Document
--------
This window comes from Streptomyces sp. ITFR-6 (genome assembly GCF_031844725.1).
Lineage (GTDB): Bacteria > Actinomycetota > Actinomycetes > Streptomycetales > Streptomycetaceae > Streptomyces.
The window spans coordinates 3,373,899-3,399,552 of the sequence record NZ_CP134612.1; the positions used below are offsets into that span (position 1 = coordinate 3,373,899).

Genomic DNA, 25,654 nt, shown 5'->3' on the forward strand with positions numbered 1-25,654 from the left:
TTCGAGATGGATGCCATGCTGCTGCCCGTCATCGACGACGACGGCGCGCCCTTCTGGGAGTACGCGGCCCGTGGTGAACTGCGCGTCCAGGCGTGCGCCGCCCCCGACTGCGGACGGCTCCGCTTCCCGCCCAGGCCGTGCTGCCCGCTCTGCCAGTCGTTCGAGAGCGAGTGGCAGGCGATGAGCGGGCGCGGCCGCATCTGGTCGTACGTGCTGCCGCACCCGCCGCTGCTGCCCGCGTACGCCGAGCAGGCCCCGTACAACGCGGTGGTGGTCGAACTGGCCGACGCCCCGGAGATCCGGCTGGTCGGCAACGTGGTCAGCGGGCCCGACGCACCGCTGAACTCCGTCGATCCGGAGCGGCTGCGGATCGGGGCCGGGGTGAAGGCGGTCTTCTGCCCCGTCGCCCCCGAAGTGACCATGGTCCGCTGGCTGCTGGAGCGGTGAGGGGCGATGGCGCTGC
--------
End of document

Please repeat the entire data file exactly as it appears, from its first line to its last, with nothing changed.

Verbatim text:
This window comes from Streptomyces sp. ITFR-6 (genome assembly GCF_031844725.1).
Lineage (GTDB): Bacteria > Actinomycetota > Actinomycetes > Streptomycetales > Streptomycetaceae > Streptomyces.
The window spans coordinates 3,373,899-3,399,552 of the sequence record NZ_CP134612.1; the positions used below are offsets into that span (position 1 = coordinate 3,373,899).

Genomic DNA, 25,654 nt, shown 5'->3' on the forward strand with positions numbered 1-25,654 from the left:
TTCGAGATGGATGCCATGCTGCTGCCCGTCATCGACGACGACGGCGCGCCCTTCTGGGAGTACGCGGCCCGTGGTGAACTGCGCGTCCAGGCGTGCGCCGCCCCCGACTGCGGACGGCTCCGCTTCCCGCCCAGGCCGTGCTGCCCGCTCTGCCAGTCGTTCGAGAGCGAGTGGCAGGCGATGAGCGGGCGCGGCCGCATCTGGTCGTACGTGCTGCCGCACCCGCCGCTGCTGCCCGCGTACGCCGAGCAGGCCCCGTACAACGCGGTGGTGGTCGAACTGGCCGACGCCCCGGAGATCCGGCTGGTCGGCAACGTGGTCAGCGGGCCCGACGCACCGCTGAACTCCGTCGATCCGGAGCGGCTGCGGATCGGGGCCGGGGTGAAGGCGGTCTTCTGCCCCGTCGCCCCCGAAGTGACCATGGTCCGCTGGCTGCTGGAGCGGTGAGGGGCGATGGCGCTGC